Univ. Prof.



Schematic representation of rattling guest atoms in a type-I clathrate.
Melt-spinning apparatus for clathrate synthesis by ultrafast cooling.



Intermetallic clathrates are solids made up of a three-dimensional network of covalently bonded „host“ atoms forming large cavities. These are filled by mostly non-covalently bonded „guest“ atoms. The current interest in these cage compounds derives from their potential as thermoelectric materials: The vibrations („rattling“ or Einstein modes) of the guest atoms within the cages are believed to strongly scatter heat-carrying phonons, and to flatten the dispersion of the acoustic phonons. Both effects reduce the phonon thermal conductivity of the material. The charge carriers are much less affected by the rattling modes, thus leading to an enhanced ratio of electrical to thermal conductivity ?/?. This enhances the thermoelectric figure of merit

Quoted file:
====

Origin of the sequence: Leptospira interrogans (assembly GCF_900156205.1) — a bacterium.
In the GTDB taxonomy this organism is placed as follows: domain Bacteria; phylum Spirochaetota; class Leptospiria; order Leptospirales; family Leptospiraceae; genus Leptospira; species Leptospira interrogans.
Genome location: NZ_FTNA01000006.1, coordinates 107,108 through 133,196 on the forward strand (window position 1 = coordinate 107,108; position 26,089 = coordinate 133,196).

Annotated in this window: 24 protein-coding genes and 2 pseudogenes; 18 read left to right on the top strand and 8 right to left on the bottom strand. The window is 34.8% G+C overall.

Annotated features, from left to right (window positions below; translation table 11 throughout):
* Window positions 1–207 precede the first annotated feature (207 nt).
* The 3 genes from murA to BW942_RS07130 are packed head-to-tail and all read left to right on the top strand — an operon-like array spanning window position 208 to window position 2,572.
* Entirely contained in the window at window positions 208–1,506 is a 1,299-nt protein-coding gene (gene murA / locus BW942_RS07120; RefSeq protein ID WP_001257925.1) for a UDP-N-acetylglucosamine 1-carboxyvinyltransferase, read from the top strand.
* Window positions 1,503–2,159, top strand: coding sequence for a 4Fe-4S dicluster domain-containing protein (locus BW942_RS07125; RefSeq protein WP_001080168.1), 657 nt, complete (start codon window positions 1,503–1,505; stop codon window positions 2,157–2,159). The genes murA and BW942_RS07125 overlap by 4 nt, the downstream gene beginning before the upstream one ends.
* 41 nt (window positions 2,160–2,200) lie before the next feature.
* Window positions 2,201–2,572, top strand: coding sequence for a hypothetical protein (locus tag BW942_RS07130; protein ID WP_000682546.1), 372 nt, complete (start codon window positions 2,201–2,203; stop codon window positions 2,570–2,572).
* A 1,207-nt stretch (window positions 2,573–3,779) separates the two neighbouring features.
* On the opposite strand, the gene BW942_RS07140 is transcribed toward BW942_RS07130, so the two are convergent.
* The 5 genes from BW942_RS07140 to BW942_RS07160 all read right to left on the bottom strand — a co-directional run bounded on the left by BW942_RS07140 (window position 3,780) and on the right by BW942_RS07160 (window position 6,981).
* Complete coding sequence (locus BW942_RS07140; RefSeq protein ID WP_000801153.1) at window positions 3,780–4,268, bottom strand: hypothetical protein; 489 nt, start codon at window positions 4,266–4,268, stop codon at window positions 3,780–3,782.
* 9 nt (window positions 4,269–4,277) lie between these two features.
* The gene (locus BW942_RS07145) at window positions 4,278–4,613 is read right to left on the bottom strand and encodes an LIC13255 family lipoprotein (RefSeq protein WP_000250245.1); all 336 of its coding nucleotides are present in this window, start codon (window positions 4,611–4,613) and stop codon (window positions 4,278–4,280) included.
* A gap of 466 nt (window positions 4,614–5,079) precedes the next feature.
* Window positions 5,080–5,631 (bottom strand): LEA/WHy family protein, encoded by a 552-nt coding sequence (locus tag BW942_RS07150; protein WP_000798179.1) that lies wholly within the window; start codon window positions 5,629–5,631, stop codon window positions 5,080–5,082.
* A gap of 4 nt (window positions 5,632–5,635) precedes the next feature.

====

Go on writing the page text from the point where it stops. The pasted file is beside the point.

Z = (?/?)S2 where S is the thermopower.

Our current research focusses on


  • the search for and investigation of clathrates with new compositions

  • the use and optimization of the melt-spinning technique for clathrates patented by us in 2008